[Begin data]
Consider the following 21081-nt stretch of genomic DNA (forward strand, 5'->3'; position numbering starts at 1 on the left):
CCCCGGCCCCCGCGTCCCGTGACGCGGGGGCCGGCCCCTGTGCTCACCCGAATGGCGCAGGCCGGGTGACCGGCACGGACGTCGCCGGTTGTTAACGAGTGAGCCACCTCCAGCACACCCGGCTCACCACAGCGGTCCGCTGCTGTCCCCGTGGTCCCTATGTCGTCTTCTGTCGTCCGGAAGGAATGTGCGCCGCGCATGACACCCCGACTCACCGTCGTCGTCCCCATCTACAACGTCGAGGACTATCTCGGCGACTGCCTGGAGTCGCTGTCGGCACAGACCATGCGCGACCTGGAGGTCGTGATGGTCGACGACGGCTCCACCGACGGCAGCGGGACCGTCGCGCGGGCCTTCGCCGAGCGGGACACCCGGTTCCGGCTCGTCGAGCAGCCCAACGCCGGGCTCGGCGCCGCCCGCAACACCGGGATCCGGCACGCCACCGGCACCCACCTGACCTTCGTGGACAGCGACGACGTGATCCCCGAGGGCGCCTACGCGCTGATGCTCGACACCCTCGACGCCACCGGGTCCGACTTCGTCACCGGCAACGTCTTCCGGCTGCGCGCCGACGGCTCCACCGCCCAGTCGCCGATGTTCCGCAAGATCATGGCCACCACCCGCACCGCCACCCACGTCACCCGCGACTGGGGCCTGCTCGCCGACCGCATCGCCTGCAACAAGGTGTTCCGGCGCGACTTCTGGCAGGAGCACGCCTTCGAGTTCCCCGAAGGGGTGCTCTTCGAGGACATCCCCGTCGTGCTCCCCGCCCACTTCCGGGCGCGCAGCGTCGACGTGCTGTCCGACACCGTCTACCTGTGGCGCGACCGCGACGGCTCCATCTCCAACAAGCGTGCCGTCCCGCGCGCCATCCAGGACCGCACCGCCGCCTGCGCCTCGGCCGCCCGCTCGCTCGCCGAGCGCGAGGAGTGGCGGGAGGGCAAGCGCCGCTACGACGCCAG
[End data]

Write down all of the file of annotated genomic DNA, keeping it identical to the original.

Consider the following 21081-nt stretch of genomic DNA (forward strand, 5'->3'; position numbering starts at 1 on the left):
CCCCGGCCCCCGCGTCCCGTGACGCGGGGGCCGGCCCCTGTGCTCACCCGAATGGCGCAGGCCGGGTGACCGGCACGGACGTCGCCGGTTGTTAACGAGTGAGCCACCTCCAGCACACCCGGCTCACCACAGCGGTCCGCTGCTGTCCCCGTGGTCCCTATGTCGTCTTCTGTCGTCCGGAAGGAATGTGCGCCGCGCATGACACCCCGACTCACCGTCGTCGTCCCCATCTACAACGTCGAGGACTATCTCGGCGACTGCCTGGAGTCGCTGTCGGCACAGACCATGCGCGACCTGGAGGTCGTGATGGTCGACGACGGCTCCACCGACGGCAGCGGGACCGTCGCGCGGGCCTTCGCCGAGCGGGACACCCGGTTCCGGCTCGTCGAGCAGCCCAACGCCGGGCTCGGCGCCGCCCGCAACACCGGGATCCGGCACGCCACCGGCACCCACCTGACCTTCGTGGACAGCGACGACGTGATCCCCGAGGGCGCCTACGCGCTGATGCTCGACACCCTCGACGCCACCGGGTCCGACTTCGTCACCGGCAACGTCTTCCGGCTGCGCGCCGACGGCTCCACCGCCCAGTCGCCGATGTTCCGCAAGATCATGGCCACCACCCGCACCGCCACCCACGTCACCCGCGACTGGGGCCTGCTCGCCGACCGCATCGCCTGCAACAAGGTGTTCCGGCGCGACTTCTGGCAGGAGCACGCCTTCGAGTTCCCCGAAGGGGTGCTCTTCGAGGACATCCCCGTCGTGCTCCCCGCCCACTTCCGGGCGCGCAGCGTCGACGTGCTGTCCGACACCGTCTACCTGTGGCGCGACCGCGACGGCTCCATCTCCAACAAGCGTGCCGTCCCGCGCGCCATCCAGGACCGCACCGCCGCCTGCGCCTCGGCCGCCCGCTCGCTCGCCGAGCGCGAGGAGTGGCGGGAGGGCAAGCGCCGCTACGACGCCAG